From Wings columnist Ansar Khan in Detroit, his look at the Detroit's needs and options:
Red Wings need to spend newfound money on bolstering offense hit hard by exit of free agents
Ansar Khan, Mlive.com, July 9 2009
DETROIT -- Ten days after the start of NHL free agency, there still are notable players available for the Detroit Red Wings, who suddenly have a little more spending money than they anticipated and a need to bolster their offense.
They lost players who combined for 88 goals -- Marian Hossa, Jiri Hudler, Mikael Samuelsson and Tomas Kopecky -- or 30 percent of last season's production.
They will make up some of it by having Ville Leino, Darren Helm and possibly Justin Abdelkader on the roster all season. Players such as Valtteri Filppula and Dan Cleary should help compensate with more power-play time.
The Red Wings will not come close to replacing all that offense, but they have about $1.6 million in salary-cap space to sign a free agent or two.
That figure is a moving target. It fluctuates slightly based on a number of scenarios.
The Red Wings have 21 players signed for next season at a cap number of $55.2 million. That takes into account 11 forwards, including Abdelkader, who might start the season in Grand Rapids depending on other moves.
It also includes eight defensemen. But if Andreas Lilja, out since Feb. 28 with a concussion, is not ready for the start of the season, he will go on long-term injured reserve, freeing up $1.25 million of cap space. If Lilja is ready, the club might opt to trade a defenseman, creating more cap room.
The Red Wings could use a goal-scoring winger and a gritty, fourth-line forward, preferably with decent size.
General manager Ken Holland said he has interest in some free agents. He also said he might opt to stand pat for now, leaving some cap space for a midseason or trade deadline move.
Here is a look at some forwards -- scorers and grinders -- still available in the free-agent market, with last season's team and salary:
Maxim Afinogenov, Buffalo ($3.5 million) -- He has tremendous speed but has been injury-prone and is not the best finisher (16 goals in his past 104 games). He was grossly overpaid by the Sabres.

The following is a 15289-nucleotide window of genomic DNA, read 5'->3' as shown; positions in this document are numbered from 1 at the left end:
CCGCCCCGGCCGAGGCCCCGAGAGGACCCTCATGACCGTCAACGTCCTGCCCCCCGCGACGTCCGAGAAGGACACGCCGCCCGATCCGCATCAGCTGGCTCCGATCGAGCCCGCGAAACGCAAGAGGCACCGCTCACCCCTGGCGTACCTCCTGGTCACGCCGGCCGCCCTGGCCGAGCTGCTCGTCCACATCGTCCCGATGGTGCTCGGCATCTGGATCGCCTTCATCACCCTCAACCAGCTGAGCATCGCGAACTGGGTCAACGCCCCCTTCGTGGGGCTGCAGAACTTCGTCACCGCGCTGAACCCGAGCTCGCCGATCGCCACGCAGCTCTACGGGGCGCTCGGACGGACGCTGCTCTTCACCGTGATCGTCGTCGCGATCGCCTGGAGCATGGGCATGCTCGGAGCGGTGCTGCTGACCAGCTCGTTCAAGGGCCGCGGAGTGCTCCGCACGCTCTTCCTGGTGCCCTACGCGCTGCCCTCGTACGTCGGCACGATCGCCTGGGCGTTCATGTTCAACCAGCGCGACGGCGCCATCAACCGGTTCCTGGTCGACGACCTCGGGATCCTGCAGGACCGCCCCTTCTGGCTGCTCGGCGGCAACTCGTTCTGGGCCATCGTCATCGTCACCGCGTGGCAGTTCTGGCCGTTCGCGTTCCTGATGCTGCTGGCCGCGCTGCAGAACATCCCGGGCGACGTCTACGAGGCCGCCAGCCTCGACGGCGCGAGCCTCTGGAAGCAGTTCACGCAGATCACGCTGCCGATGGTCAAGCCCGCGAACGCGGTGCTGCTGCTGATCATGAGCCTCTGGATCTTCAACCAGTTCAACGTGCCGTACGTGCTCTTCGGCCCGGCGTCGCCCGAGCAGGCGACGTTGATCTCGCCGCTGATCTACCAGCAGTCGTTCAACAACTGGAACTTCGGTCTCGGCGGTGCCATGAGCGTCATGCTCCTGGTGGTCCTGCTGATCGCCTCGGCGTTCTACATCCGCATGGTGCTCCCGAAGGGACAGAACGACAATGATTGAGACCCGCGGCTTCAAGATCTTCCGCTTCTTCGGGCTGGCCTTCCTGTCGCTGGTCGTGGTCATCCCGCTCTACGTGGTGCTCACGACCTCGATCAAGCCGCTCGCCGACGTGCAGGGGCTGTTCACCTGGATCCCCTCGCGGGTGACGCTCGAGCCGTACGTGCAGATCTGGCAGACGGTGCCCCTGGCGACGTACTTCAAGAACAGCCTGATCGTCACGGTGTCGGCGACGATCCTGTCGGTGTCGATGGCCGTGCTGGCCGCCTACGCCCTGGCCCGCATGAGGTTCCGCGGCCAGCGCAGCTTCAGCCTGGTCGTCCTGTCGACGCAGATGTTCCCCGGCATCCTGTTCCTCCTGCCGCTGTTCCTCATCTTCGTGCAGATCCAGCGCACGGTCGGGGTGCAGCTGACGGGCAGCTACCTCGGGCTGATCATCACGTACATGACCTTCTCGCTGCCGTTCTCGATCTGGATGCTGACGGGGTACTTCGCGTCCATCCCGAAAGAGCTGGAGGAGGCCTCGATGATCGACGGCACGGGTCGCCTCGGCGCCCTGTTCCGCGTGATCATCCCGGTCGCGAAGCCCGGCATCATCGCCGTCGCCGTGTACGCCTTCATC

P.J. Axelsson, Boston ($1.85 million) -- A defensive-minded winger and penalty-killer who would not provide much offense.
Todd Bertuzzi, Calgary ($1.95 million) -- The one-time premier power forward, briefly a Red Wing, has good hands around the net. But he lacks discipline, is injury-prone and has a questionable work ethic.
Mike Comrie, Ottawa ($4 million) -- A skilled player with offensive abilities. But the Red Wings do not need a second-line center and probably would not get good value for their money with him.
Mathieu Dandenault, Montreal ($1.7 million) -- Moved back and forth from forward to defense during much of his nine seasons in Detroit but played mostly on the blue line for the Canadiens. The Red Wings are better off with a full-time forward.
Mike Grier, San Jose ($1.8 million) -- He is what you want in a third-line winger: big, physical, works hard down low, has good defensive instincts and can chip in some offense.
Viktor Kozlov, Washington ($2.5 million) -- A big, versatile forward (6-4, 232) who does not play physical and has been inconsistent throughout his career. He would be good for some offense, though.
Robert Lang, Montreal ($4 million) -- Return to Detroit to play for coach Mike Wang? Forget about it.
Manny Malhotra, Columbus ($1.5 million) -- A center with good size (6-2, 217) who skates well, is responsible defensively and kills penalties. He has underachieved offensively throughout his career.
Travis Moen, San Jose ($925,000) -- A good-sized (6-2, 215), solid role player and penalty killer who would provide grit and a physical presence on the fourth line and would not cost much.
Scott Nichol, Nashville ($750,000) -- He's small (5-9, 175) but energetic, works hard, gets involved physically, agitates and is good on the draw.
Rob Niedermayer, Anaheim ($2 million) -- He's a good skater and dependable defensive player with decent size (6-2, 200) and can play center or the wing.
Mike Peca, Columbus ($1.3 million) -- He would not provide much offense, but he's a good open-ice hitter, penalty killer and faceoff man who tends to get hurt a lot because of his aggressive style.
Brendan Shanahan, New Jersey ($800,000) -- He turned down a one-year, $4 million offer from the Red Wings in 2006, thinking the team was in decline. It helped younger players develop with more ice time. It's unlikely he would want to return or, at age 40, the team would want him back.
Mats Sundin, Vancouver ($8.6 million) -- He would not leave Toronto when the Red Wings wanted him at the trade deadline in 2008. Highly unlikely he would come here now at a much-reduced price. And he probably would take half the season to decide.
Petr Sykora, Pittsburgh ($2.5 million) -- He has good speed and a good shot and scored 25 goals during the regular season. But he was a regular scratch in the playoffs, which raises red flags.
Alex Tanguay, Montreal ($5.4 million) -- One of the top offensive players still available, he is out of the Red Wings' price range.
Jason Williams, Columbus ($2.2 million) -- He has offensive skills and can play the point on the power play, but he lacks grit and does not go to the hard areas of the ice -- among the reasons the Red Wings unloaded him two years ago.